Ulmus x Frontier
Given the vigor and tolerance of most elm trees, several new cultivars should be back on our preferred street tree lists. But how do we compare them? New disease and insect resistant varieties seem to be popping up all over. There are so many with different forms, textures, and other qualities, where does one start?
One of the most unique varieties I have seen recently is the Frontier Elm. The Frontier Elm appears to be a small to intermediate size tree, maybe reaching 40′ and possibly as wide, although early growth appears to be narrower. It has small leaves, with a moderately strong central leader and upright, pyramidal growth. Of most interest is its reddish purple fall color, a striking change from the more typical fall yellow color of most elms. In the nursery, this is a fast growing tree with great visual appeal. It is easy to transplant, but unlike most elms, does not appear to be as drought tolerant.
The literature claims this hybrid elm exhibits a high level of disease tolerance to the fungus that causes Dutch Elm Disease, and moderate resistance to the Elm Leaf Beetle in laboratory and field tests. In addition, the Frontier Elm appears highly tolerant to natural infections of elm yellows. This is an elm cultivar, released in 1990, with spring flowering (Ulmus carpinifolia) and fall flowering (Ulmus parvifolia) parents. So far no seed production has occurred.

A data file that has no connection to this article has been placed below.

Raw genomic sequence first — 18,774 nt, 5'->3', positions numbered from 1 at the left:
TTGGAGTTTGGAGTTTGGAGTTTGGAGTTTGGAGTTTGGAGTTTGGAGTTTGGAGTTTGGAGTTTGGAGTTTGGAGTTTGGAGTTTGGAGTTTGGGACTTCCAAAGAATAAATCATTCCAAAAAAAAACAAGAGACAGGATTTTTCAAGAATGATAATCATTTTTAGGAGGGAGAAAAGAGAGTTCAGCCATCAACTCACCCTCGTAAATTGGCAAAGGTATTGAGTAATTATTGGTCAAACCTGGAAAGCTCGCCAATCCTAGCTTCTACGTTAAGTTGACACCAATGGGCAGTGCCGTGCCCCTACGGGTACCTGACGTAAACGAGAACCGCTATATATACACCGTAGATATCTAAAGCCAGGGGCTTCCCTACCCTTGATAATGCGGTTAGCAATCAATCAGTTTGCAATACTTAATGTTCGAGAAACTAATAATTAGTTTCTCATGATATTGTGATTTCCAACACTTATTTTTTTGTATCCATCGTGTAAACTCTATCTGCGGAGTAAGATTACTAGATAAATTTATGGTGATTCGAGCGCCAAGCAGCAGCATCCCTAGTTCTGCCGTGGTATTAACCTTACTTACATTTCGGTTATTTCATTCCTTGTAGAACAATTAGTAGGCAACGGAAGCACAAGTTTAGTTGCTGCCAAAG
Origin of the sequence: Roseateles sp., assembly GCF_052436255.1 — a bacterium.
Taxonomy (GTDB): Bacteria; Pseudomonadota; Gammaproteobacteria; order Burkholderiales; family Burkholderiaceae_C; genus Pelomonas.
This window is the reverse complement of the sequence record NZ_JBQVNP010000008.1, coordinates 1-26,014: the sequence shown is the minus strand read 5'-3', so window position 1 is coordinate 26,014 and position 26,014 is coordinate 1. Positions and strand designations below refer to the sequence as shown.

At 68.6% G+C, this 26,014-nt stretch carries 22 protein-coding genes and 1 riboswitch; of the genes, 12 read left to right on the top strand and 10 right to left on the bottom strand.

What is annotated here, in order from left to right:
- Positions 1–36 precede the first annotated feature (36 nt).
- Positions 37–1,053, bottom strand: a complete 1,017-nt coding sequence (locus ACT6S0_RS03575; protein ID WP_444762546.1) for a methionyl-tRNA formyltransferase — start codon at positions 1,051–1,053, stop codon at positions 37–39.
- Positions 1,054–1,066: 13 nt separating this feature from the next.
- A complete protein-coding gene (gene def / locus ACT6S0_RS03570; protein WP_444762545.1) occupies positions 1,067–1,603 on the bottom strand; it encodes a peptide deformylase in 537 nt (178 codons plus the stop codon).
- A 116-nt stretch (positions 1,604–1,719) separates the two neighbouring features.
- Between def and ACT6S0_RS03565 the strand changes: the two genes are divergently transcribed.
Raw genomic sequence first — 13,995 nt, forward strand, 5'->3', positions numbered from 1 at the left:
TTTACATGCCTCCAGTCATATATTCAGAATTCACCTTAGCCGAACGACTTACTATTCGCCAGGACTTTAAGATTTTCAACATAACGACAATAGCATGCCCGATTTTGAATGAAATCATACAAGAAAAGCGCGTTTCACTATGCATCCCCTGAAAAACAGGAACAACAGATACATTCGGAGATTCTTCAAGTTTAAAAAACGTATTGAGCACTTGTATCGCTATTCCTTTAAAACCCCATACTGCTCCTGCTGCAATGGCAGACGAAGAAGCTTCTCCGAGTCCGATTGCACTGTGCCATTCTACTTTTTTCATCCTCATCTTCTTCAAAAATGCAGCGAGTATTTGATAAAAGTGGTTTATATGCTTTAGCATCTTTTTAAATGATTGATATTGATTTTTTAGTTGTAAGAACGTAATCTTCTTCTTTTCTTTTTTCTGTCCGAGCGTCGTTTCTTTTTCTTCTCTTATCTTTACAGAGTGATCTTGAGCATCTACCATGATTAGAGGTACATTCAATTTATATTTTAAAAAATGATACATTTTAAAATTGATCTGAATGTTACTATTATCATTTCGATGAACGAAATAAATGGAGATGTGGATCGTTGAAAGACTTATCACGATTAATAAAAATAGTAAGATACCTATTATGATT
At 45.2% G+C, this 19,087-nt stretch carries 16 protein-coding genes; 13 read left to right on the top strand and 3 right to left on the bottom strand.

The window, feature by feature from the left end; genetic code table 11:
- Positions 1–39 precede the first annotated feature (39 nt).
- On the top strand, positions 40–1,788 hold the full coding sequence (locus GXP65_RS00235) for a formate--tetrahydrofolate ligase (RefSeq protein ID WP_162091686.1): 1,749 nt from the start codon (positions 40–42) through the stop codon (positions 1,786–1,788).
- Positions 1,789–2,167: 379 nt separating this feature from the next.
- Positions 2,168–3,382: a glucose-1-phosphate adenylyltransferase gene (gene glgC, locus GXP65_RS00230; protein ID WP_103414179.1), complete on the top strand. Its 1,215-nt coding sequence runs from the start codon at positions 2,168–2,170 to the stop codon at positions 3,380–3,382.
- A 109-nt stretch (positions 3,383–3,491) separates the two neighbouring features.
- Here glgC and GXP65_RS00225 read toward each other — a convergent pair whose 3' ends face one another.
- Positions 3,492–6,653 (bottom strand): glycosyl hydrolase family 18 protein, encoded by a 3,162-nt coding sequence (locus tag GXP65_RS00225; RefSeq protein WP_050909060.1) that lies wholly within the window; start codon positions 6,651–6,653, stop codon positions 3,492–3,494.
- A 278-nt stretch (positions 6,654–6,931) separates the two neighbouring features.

This tree is a sleeper. It has good vigor, tolerates poor soils, grows fast, but does not get big. It also has small leaves and no seed, resistant of insect and disease problems, with outstanding fall color. The Frontier Elm tree should be on everyone’s street tree list.
What has your experience been with this tree or others? Let me know!
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